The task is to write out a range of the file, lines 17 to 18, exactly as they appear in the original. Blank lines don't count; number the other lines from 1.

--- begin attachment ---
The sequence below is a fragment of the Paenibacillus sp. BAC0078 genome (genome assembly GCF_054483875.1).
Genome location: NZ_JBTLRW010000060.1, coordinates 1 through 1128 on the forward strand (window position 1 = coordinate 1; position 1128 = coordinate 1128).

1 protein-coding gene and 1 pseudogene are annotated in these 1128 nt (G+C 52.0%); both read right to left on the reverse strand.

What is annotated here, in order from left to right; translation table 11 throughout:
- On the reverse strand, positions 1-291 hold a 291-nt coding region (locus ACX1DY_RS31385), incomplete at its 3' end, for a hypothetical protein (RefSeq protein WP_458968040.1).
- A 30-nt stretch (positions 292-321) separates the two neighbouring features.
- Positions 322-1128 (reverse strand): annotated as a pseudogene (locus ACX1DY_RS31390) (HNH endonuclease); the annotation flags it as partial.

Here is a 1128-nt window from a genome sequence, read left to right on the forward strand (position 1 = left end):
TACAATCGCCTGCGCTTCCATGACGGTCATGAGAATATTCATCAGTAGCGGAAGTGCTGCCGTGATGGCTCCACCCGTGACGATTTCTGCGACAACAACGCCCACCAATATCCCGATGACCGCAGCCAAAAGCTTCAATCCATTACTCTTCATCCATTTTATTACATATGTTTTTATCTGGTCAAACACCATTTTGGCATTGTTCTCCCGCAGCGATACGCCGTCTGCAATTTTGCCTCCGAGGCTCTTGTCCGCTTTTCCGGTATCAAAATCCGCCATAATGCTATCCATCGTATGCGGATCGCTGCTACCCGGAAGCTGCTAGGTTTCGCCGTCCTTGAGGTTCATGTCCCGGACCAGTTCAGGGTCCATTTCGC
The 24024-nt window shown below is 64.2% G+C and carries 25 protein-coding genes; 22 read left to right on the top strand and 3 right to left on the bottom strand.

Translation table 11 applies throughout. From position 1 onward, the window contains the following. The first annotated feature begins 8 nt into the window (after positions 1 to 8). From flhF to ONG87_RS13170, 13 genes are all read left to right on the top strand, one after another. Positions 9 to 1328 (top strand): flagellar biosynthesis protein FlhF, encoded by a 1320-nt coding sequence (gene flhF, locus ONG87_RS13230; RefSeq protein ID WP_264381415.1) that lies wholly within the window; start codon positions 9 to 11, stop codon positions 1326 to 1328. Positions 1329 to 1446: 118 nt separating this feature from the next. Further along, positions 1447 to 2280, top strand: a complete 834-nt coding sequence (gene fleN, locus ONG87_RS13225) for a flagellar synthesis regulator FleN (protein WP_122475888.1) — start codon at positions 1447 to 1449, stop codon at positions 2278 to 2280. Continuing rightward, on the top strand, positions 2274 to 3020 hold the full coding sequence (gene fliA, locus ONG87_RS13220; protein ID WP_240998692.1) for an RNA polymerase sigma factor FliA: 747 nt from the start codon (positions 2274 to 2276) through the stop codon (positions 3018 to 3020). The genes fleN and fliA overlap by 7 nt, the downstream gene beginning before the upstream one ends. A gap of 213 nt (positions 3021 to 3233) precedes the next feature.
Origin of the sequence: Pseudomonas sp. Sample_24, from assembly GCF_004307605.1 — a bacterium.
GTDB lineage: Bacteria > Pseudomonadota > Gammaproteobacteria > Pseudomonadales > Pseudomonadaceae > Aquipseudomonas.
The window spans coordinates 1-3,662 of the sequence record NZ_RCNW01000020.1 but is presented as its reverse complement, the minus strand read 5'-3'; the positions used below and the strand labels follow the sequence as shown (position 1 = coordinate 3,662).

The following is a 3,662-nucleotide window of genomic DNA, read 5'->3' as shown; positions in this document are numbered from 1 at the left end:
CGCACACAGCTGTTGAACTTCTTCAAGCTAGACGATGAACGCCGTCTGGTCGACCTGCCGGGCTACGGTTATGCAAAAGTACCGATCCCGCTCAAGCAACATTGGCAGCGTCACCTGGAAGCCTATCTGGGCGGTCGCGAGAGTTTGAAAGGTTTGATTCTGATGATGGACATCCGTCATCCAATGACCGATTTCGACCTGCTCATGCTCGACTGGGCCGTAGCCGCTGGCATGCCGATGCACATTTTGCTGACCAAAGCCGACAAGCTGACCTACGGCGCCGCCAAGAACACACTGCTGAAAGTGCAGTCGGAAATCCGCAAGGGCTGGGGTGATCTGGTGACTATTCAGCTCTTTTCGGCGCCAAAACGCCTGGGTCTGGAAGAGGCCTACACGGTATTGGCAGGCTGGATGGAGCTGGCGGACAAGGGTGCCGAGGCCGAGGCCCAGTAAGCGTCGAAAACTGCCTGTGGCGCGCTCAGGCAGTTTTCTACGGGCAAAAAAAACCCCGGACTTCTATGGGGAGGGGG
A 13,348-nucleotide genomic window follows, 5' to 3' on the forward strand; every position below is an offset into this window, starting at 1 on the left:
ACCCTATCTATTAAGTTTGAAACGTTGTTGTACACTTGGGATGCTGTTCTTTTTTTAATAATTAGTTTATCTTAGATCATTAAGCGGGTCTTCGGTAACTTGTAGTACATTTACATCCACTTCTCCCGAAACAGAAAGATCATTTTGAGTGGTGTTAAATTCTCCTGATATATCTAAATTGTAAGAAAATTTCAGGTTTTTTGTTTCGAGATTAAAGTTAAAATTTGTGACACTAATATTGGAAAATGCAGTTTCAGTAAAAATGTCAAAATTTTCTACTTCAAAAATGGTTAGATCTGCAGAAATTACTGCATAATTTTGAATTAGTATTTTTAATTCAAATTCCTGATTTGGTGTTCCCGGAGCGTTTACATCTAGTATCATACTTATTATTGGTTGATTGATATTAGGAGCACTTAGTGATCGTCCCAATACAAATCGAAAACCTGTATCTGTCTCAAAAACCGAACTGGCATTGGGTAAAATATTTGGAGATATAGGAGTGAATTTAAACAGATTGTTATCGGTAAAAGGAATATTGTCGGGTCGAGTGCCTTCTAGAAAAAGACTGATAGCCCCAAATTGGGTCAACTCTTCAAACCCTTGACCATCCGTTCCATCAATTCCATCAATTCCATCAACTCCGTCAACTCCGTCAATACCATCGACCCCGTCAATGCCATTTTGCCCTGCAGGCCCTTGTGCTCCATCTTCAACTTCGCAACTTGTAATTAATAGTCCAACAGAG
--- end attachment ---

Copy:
A 13,348-nucleotide genomic window follows, 5' to 3' on the forward strand; every position below is an offset into this window, starting at 1 on the left:
ACCCTATCTATTAAGTTTGAAACGTTGTTGTACACTTGGGATGCTGTTCTTTTTTTAATAATTAGTTTATCTTAGATCATTAAGCGGGTCTTCGGTAACTTGTAGTACATTTACATCCACTTCTCCCGAAACAGAAAGATCATTTTGAGTGGTGTTAAATTCTCCTGATATATCTAAATTGTAAGAAAATTTCAGGTTTTTTGTTTCGAGATTAAAGTTAAAATTTGTGACACTAATATTGGAAAATGCAGTTTCAGTAAAAATGTCAAAATTTTCTACTTCAAAAATGGTTAGATCTGCAGAAATTACTGCATAATTTTGAATTAGTATTTTTAATTCAAATTCCTGATTTGGTGTTCCCGGAGCGTTTACATCTAGTATCATACTTATTATTGGTTGATTGATATTAGGAGCACTTAGTGATCGTCCCAATACAAATCGAAAACCTGTATCTGTCTCAAAAACCGAACTGGCATTGGGTAAAATATTTGGAGATATAGGAGTGAATTTAAACAGATTGTTATCGGTAAAAGGAATATTGTCGGGTCGAGTGCCTTCTAGAAAAAGACTGATAGCCCCAAATTGGGTCAACTCTTCAAACCCTTGACCATCCGTTCCATCAATTCCATCAATTCCATCAACTCCGTCAACTCCGTCAATACCATCGACCCCGTCAATGCCATTTTGCCCTGCAGGCCCTTGTGCTCCATCTTCAACTTCGCAACTTGTAATTAATAGTCCAACAGAG